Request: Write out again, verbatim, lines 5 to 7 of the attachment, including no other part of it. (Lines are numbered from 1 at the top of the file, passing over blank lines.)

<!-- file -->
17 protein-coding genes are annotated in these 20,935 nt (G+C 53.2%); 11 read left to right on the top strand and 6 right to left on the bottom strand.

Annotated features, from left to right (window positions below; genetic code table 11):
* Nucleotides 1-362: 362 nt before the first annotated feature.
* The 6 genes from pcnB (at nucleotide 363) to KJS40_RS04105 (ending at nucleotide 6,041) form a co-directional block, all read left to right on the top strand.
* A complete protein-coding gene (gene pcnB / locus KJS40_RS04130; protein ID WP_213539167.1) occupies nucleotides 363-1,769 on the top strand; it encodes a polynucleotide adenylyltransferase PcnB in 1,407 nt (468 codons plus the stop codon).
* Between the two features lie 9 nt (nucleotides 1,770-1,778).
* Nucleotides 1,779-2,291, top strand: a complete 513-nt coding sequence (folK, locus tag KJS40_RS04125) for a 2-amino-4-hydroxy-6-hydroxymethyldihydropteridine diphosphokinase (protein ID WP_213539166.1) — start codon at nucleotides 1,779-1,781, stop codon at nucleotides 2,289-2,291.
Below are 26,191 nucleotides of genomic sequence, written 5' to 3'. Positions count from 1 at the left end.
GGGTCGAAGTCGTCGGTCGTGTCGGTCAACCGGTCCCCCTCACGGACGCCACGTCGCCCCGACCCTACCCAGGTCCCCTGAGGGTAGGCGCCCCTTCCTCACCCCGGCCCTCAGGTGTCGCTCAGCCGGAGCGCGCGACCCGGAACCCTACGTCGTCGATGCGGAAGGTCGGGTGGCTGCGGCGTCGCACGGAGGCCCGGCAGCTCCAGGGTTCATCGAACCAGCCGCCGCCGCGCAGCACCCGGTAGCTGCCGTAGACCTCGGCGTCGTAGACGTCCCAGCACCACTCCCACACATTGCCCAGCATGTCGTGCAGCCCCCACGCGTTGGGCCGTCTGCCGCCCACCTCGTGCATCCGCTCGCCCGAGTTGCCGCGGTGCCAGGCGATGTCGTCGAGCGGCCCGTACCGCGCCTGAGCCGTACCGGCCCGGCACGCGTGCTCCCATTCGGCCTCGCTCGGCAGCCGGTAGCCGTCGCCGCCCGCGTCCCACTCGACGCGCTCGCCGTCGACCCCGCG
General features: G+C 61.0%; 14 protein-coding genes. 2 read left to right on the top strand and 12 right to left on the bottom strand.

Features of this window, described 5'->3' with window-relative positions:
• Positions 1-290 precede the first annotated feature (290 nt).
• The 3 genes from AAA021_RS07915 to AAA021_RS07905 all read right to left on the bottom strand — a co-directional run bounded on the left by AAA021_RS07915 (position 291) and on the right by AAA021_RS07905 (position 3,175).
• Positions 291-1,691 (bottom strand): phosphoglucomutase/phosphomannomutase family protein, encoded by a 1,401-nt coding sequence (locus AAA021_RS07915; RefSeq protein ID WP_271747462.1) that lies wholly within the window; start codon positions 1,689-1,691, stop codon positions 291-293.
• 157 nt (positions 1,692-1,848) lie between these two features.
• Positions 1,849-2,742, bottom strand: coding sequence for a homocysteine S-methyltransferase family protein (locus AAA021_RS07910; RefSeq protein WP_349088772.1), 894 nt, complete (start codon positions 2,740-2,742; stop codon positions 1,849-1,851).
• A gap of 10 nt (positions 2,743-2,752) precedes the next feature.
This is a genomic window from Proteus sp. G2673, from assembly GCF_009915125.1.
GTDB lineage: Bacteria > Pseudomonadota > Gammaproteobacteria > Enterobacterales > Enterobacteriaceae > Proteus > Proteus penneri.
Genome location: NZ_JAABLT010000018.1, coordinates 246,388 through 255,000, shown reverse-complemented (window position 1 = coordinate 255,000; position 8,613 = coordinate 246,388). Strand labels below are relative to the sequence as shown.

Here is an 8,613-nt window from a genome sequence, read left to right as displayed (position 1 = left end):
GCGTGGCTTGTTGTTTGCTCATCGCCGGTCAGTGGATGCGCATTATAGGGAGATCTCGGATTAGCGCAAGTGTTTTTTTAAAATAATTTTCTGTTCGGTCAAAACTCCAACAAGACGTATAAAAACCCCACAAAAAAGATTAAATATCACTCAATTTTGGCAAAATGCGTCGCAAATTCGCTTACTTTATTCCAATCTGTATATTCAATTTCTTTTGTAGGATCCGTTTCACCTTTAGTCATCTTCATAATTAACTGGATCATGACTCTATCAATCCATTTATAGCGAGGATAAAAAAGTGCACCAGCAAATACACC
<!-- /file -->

* A complete protein-coding gene (gene pcnB / locus KJS40_RS04130; protein ID WP_213539167.1) occupies nucleotides 363-1,769 on the top strand; it encodes a polynucleotide adenylyltransferase PcnB in 1,407 nt (468 codons plus the stop codon).
* Between the two features lie 9 nt (nucleotides 1,770-1,778).
* Nucleotides 1,779-2,291, top strand: a complete 513-nt coding sequence (folK, locus tag KJS40_RS04125) for a 2-amino-4-hydroxy-6-hydroxymethyldihydropteridine diphosphokinase (protein ID WP_213539166.1) — start codon at nucleotides 1,779-1,781, stop codon at nucleotides 2,289-2,291.